[IANAtransition] Consumer Constituencies Re: [] [] New acronym IFABDFI ; -)

Barry Shein bzs at world.std.com
Thu Apr 3 17:40:38 UTC 2014


On April 3, 2014 at 00:24 avri at acm.org (Avri Doria) wrote:
 > 
 > NCSG has had a candidate non commercial consumer constituency for 
 > several years, and this is represented on the NCSG executive and policy 
 > committees by Dorothy Gordon. The candidate constituency has, however, 
 > been remarkably inactive.

This thought has come up twice this week:

Usenet is/was a huge collection of online discussion groups with
little central administraton (see wikipedia), hundreds of thousands of
hierarchical topics, millions of users at its height in the late 80s.

One issue was developing a policy on creating new topical groups.

For example today someone might decide there should be a group to
discuss flight MH370 or raising weasels and begin championing the idea.
Of course there were groups for discussing group creation.

The rule of thumb based on a lot of experience was that creating a new
group, category, topic, did not, in general, cause discussion on that
topic to appear.

What tended to be successful was suggesting interested parties conduct
discussion in a like-minded, more general group, perhaps "airline
disasters" for MH370 or "animal husbandry" for weasel raising, and if
a significant amount of discussion occurred on that topic (statistics
could be compiled easily) only then fork that discussion off to a new
group.

Why?

The best explanation probably is that if you just create a new group
nobody knows about it.

But an established, more general group already has a (seemingly)
like-minded audience.

People will look in a long standing "airline disasters" group for talk
about MH370 and if discussion of sufficient volume ensues you can tell
those people (in that more general group) we are creating a new group
specifically for MH370, it has reached some critical threshold of
interest.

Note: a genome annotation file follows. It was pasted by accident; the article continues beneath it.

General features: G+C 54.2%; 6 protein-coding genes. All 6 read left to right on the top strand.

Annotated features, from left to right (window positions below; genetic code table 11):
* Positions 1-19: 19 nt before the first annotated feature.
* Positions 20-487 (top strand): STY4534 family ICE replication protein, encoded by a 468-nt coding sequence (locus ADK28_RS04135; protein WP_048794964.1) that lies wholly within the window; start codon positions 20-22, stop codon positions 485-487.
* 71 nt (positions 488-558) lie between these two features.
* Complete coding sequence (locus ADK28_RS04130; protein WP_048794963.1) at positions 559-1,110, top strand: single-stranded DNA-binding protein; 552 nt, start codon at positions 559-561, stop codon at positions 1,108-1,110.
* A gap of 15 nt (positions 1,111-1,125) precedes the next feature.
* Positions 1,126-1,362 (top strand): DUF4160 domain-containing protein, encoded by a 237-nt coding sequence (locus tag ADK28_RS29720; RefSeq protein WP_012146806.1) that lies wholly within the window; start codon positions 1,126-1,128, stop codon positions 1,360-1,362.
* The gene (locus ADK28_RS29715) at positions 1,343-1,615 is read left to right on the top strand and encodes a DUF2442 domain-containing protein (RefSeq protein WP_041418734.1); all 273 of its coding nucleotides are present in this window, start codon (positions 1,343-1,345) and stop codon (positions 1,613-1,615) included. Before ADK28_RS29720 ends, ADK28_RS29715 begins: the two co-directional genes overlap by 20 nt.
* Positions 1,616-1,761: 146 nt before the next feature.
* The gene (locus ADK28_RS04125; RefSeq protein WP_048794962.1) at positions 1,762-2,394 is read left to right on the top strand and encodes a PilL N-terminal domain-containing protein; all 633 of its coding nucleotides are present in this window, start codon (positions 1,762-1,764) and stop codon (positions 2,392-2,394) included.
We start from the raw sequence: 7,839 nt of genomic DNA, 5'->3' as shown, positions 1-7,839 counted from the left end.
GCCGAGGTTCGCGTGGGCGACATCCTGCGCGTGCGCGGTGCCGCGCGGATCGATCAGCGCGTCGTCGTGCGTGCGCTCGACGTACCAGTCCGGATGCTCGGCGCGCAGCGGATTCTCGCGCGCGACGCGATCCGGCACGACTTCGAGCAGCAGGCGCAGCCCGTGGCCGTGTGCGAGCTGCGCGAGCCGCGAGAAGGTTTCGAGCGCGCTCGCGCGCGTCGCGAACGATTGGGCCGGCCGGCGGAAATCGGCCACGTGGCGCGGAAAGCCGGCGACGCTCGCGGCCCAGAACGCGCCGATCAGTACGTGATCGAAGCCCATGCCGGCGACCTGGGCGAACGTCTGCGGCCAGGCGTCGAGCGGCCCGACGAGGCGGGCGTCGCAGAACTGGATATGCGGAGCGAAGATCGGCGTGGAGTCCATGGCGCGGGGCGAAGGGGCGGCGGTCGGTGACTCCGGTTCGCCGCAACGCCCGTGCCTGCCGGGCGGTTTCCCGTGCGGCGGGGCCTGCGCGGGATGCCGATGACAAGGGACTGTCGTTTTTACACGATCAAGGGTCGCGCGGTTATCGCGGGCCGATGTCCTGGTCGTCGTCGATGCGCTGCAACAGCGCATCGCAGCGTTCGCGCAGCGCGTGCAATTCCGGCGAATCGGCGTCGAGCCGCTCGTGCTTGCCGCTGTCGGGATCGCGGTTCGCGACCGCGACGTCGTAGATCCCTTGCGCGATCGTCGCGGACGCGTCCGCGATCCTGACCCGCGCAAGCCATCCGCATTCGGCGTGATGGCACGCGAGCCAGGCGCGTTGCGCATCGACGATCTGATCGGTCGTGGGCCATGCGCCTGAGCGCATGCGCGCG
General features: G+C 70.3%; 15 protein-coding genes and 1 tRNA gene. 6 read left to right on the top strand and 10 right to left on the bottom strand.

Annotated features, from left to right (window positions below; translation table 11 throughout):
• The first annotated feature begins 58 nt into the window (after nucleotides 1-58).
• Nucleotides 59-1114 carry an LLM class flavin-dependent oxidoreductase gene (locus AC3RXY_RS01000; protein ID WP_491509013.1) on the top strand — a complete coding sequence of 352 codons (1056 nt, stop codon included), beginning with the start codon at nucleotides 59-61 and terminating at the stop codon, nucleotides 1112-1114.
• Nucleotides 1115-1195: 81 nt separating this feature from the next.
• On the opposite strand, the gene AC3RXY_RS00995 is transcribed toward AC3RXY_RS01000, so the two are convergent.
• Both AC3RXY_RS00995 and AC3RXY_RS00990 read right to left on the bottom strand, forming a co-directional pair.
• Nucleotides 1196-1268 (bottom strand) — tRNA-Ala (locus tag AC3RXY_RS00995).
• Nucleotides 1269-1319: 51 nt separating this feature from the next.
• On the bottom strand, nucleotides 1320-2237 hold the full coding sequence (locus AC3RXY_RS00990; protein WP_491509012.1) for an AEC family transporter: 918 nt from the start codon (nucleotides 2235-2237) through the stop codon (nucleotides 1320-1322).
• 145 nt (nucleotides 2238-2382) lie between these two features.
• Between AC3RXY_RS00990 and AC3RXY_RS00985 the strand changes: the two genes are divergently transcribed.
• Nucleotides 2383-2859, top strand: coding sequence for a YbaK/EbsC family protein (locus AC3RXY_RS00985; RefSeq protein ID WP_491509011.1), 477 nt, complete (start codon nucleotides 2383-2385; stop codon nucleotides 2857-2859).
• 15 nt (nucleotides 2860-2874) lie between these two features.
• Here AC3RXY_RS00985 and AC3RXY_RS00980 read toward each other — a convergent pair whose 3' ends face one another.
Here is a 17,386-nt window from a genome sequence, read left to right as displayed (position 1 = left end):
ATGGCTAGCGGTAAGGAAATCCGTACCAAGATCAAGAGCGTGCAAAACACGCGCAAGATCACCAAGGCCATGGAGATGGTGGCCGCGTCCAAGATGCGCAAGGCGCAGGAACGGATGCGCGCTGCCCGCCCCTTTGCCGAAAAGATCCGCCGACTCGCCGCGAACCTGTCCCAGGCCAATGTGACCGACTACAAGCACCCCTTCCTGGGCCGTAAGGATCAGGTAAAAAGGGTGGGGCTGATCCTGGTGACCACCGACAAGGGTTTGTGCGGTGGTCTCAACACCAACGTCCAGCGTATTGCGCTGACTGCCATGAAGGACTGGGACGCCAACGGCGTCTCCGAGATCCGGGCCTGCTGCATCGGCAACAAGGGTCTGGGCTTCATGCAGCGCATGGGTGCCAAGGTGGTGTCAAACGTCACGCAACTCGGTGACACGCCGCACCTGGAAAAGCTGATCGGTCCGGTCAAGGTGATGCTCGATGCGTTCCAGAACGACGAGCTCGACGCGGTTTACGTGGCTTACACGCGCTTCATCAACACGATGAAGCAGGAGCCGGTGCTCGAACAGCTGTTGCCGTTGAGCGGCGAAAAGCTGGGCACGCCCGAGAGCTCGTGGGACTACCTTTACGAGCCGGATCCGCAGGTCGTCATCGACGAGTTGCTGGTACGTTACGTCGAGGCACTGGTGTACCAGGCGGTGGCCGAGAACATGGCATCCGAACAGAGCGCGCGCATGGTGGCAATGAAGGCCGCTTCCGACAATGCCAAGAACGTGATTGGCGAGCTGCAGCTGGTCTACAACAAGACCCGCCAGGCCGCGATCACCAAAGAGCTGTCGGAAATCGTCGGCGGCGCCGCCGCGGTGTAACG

I think that might apply to this "consumer" and similar stakeholder
efforts.

That is, rather than trying to create a new SG out of thin air and
hoping people show up to the party instead you just begin organizing
an interest section within an existing group.

I think there's a bigger lesson here which amounts to Midas ordering
the tide not to come in. Or perhaps "Field of Dreams" is a better
analogy (I never actually saw that movie.)

One imagines in their mind's eye that all one has to do is create,
legitimize, command the existence of, a new group and they will come.

Sometimes that works, probably because the potential stakeholders were
already operating in other groups, heard about this new one, and ran
down the hall to join up.

But in general I think it tells us that other than perhaps a few
highly motivated self-starters (e.g., registrars/registries) it would
be better to incubate a concept within an existing group and see if it
really has traction.

Otherwise we're just playing Field Of Dreams which is attractive
(again, in the mind's eye) because it's of course much easier to try
to gain audience with The King -- create the group! give it a name!
and a budget! -- than with its currently non-existant membership.

Executive Summary: Just because a SG seems like a good idea it doesn't
mean you can command it into existence. /Vide supra/.


-- 
        -Barry Shein

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